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OCBC’s Jo Ann Tanioka Details the Many Benefits of a Sangha

If ever there was a prototypical BCA Shin Buddhist — from infancy on through adulthood — Orange County Buddhist Church (OCBC) President Jo Ann Tanioka would certainly fit the mold — and break it.

As the daughter of parents who were active in OCBC — her father was the church’s first president and her mother served as a Dharma School teacher — Tanioka literally grew up in the church. She had perfect attendance in Dharma School for about 15 years. What’s more, her three children each had about another 15 years of perfect attendance — a staggering total of approximately 60 years of perfect attendance.

Tanioka was the final speaker during the BCA National Council Meeting online Town Hall on “The Benefits of Following the Shin Buddhist Path” on Feb. 18. Because one of her daughters was expecting a baby on Feb. 20, Tanioka taped a video beforehand.

“To be honest, when Bishop Rev. Marvin Harada first contacted me to speak today about the benefits of a Sangha, I tried very hard to find a reason to decline,” she said, noting she was busy with the upcoming OCBC Hanamatsuri festival and preparing for the next board meeting, as well as having a grandchild on the way.

“But then I stopped to realize that every reason I had for not speaking was directly related to being a part of a Sangha,” she said. “How can I tell him I couldn’t speak about the importance of a Sangha because I had important Sangha duties to take care of.”

Tanioka described her upbringing at OCBC. She began the cycle of different OCBC organizations — the Golden Chain Club, Sangha Teens, Jr. YBA and Senior YBA. She attended Japanese school and played on the church basketball and softball teams. And, as a high school student, she served as a Dharma School assistant.

Growing up in Orange County in the 1960s and 1970s was decidedly different than the Orange County of today.

“I attended an elementary school with a predominantly Caucasian student body and I believe the only other Japanese American students at my school were my younger brother and another younger girl,” Tanioka recalled. “So, during those years, OCBC not only served as a place for me to hear the teachings, but it also gave me the opportunity to socialize with other Japanese American youth, an experience I didn’t have during my weekdays.

“At OCBC, I was with a Sangha that not only shared similar religious practices, but also shared the same foods, expectations, looked like me, and knew what it meant to be a minority,” she continued. “The Sangha provided a sense of belonging.”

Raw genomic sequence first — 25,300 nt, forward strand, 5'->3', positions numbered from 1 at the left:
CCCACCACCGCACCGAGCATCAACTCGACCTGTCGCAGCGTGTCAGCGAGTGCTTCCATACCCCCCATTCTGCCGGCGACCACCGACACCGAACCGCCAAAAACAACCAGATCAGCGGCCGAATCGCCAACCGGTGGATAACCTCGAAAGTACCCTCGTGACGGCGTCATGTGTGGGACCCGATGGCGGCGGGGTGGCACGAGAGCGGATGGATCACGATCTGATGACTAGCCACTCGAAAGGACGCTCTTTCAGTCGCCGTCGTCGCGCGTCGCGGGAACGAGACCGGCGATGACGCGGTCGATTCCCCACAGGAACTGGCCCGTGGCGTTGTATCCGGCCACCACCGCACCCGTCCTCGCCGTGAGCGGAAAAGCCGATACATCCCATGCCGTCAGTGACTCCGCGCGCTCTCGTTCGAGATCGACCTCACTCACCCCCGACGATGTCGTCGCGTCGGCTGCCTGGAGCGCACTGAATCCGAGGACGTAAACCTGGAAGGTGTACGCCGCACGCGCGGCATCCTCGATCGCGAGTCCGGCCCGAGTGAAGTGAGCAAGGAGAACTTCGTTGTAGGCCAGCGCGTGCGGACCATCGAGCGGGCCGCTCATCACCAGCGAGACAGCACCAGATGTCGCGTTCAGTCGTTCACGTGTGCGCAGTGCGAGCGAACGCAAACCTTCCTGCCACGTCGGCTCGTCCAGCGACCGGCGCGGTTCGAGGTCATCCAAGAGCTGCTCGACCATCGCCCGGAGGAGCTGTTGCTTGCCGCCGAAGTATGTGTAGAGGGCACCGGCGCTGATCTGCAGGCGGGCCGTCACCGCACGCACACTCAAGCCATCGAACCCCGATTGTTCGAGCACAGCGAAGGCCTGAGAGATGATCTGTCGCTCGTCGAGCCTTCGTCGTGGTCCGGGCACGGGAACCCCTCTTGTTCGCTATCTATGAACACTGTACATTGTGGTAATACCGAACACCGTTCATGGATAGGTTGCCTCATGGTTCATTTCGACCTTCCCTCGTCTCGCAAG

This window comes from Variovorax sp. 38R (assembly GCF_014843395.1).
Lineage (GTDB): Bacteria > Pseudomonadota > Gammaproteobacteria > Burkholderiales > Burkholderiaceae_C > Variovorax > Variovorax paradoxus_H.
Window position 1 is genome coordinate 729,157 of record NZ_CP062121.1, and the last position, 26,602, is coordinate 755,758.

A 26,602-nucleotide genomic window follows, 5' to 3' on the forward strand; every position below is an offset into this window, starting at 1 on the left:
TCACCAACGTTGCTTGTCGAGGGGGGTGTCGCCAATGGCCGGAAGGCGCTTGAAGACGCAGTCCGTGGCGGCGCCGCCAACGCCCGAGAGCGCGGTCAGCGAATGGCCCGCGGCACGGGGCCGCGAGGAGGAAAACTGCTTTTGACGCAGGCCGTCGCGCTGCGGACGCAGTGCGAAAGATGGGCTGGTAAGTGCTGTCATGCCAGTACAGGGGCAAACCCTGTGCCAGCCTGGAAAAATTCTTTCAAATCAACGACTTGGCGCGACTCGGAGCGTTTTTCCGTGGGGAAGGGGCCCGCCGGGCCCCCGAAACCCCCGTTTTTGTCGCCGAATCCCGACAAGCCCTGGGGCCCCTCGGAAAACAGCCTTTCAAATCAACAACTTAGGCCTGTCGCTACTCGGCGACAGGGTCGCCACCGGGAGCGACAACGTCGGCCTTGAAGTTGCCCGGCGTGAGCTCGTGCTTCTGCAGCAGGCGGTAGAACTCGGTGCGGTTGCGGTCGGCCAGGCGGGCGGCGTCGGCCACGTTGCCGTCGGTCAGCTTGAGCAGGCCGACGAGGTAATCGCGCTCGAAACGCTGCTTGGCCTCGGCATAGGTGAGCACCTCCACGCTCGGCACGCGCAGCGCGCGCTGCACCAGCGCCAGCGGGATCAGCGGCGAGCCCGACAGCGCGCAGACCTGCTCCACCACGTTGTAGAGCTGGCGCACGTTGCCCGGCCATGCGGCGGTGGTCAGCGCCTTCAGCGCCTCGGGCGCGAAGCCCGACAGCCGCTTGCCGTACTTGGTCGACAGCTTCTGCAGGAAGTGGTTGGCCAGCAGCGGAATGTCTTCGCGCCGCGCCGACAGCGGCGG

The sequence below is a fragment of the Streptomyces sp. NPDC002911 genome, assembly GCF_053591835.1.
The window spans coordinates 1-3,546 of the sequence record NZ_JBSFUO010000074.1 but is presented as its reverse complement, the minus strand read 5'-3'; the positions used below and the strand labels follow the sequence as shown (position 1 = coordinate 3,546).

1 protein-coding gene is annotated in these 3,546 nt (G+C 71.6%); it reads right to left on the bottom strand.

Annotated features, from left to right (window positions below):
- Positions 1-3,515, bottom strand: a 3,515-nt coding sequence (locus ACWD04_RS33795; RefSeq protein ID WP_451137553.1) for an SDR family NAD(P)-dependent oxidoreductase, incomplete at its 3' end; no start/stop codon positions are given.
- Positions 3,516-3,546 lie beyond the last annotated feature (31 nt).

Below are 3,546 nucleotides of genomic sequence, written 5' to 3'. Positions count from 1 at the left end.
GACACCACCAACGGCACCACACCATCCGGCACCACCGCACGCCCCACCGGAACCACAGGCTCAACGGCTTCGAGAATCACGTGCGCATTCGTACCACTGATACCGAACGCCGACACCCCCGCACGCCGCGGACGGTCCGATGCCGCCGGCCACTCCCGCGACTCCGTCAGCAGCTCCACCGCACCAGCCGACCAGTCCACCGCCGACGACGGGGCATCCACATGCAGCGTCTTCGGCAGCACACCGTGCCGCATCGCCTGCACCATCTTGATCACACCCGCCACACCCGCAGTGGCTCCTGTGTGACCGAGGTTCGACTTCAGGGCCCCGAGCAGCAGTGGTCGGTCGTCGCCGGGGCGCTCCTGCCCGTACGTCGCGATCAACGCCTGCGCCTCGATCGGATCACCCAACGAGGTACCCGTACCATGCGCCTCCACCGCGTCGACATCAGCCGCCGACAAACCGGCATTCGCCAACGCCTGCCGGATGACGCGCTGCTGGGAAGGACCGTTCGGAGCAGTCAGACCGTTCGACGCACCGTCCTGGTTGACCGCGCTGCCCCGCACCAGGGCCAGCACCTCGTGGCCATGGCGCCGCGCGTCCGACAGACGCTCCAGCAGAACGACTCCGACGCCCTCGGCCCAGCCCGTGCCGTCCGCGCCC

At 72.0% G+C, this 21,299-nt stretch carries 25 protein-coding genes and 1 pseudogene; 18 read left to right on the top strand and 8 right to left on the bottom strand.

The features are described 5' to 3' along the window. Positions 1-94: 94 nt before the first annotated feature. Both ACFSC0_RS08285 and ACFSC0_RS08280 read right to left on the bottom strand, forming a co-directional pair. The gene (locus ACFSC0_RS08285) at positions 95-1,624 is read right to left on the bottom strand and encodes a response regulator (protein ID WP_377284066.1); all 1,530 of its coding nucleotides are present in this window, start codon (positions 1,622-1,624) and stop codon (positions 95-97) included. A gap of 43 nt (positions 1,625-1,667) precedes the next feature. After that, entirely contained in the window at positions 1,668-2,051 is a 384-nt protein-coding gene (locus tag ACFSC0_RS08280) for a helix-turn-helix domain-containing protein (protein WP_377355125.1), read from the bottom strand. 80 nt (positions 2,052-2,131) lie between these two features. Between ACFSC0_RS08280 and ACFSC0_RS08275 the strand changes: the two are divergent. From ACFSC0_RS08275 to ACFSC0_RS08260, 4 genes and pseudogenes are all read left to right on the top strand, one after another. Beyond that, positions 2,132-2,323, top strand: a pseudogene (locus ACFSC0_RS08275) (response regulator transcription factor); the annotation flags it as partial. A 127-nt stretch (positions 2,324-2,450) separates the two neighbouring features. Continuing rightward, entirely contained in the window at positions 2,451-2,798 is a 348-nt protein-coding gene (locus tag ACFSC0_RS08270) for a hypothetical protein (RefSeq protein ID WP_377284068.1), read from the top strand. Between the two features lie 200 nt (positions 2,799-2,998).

Although she and her five siblings only attended Dharma School once a week, OCBC was the subject of daily conversations at her home. “OCBC just seemed like another sibling that I had to share my parents’ attention with,” she said. “The Sangha had a place at our dinner table every night as we spoke about OCBC and what was going on at the temple and its Sangha.”

It was just natural that Tanioka would become good friends with her Dharma School classmates and friends in the clubs.

“What I didn’t realize at the time was the strength and longevity of those friendships,” she said. “I’m grateful to say that my closest friends today are the same Sangha friends that I sat in a Hondo with and counted the number of light fixtures on the ceiling, the ones who I worked with at our festivals, and the ones who I shared a room with at our Jr. YBA conferences.

“My friendship with my childhood Sangha friends has carried me throughout my life,” Tanioka continued. “We’ve shared the typical heartbreaks of adolescence. We were part of each other’s weddings. We became unofficial aunties and uncles to each other’s children. And, we were there to support each other again with the heartbreak of the loss of our parents. The Sangha provides friendship, comfort, and dependability.”

When she was in the seventh-grade, there were more than 25 students in her Dharma School class — and she noted that more than half of those students still attend OCBC. Many of these classmates, she said, took a break after college and returned after they got married and had children.

“I think the main reason that most returned with their families is the memorable experience they had as children, and they wanted the same for their children,” Tanioka said, adding that the Dharma School has added 35 new students this year. “They hoped that their children would find friends and a Sangha that would become their lifelong friends, just as they experienced. I know that was my hope for my children.